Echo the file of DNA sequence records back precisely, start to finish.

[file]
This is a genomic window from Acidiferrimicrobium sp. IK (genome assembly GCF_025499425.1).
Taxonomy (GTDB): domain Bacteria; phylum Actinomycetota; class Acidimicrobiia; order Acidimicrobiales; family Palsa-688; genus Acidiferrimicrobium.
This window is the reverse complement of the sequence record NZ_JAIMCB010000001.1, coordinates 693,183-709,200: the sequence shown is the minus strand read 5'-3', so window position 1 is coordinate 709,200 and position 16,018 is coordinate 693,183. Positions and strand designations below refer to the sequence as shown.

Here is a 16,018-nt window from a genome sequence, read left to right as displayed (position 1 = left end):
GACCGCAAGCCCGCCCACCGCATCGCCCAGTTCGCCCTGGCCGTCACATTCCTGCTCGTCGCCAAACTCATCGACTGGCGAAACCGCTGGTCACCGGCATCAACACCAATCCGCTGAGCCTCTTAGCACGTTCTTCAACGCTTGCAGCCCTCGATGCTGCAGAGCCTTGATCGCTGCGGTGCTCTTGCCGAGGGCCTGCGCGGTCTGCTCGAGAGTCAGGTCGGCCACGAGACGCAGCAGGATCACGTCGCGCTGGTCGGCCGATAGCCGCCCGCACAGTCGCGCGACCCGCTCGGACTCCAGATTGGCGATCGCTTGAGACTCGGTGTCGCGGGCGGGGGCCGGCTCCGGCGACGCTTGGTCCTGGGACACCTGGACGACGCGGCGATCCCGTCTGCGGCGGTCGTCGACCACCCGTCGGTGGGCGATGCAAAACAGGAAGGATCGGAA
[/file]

This is a genomic window from Acidiferrimicrobium sp. IK (genome assembly GCF_025499425.1).
Taxonomy (GTDB): domain Bacteria; phylum Actinomycetota; class Acidimicrobiia; order Acidimicrobiales; family Palsa-688; genus Acidiferrimicrobium.
This window is the reverse complement of the sequence record NZ_JAIMCB010000001.1, coordinates 693,183-709,200: the sequence shown is the minus strand read 5'-3', so window position 1 is coordinate 709,200 and position 16,018 is coordinate 693,183. Positions and strand designations below refer to the sequence as shown.

Here is a 16,018-nt window from a genome sequence, read left to right as displayed (position 1 = left end):
GACCGCAAGCCCGCCCACCGCATCGCCCAGTTCGCCCTGGCCGTCACATTCCTGCTCGTCGCCAAACTCATCGACTGGCGAAACCGCTGGTCACCGGCATCAACACCAATCCGCTGAGCCTCTTAGCACGTTCTTCAACGCTTGCAGCCCTCGATGCTGCAGAGCCTTGATCGCTGCGGTGCTCTTGCCGAGGGCCTGCGCGGTCTGCTCGAGAGTCAGGTCGGCCACGAGACGCAGCAGGATCACGTCGCGCTGGTCGGCCGATAGCCGCCCGCACAGTCGCGCGACCCGCTCGGACTCCAGATTGGCGATCGCTTGAGACTCGGTGTCGCGGGCGGGGGCCGGCTCCGGCGACGCTTGGTCCTGGGACACCTGGACGACGCGGCGATCCCGTCTGCGGCGGTCGTCGACCACCCGTCGGTGGGCGATGCAAAACAGGAAGGATCGGAA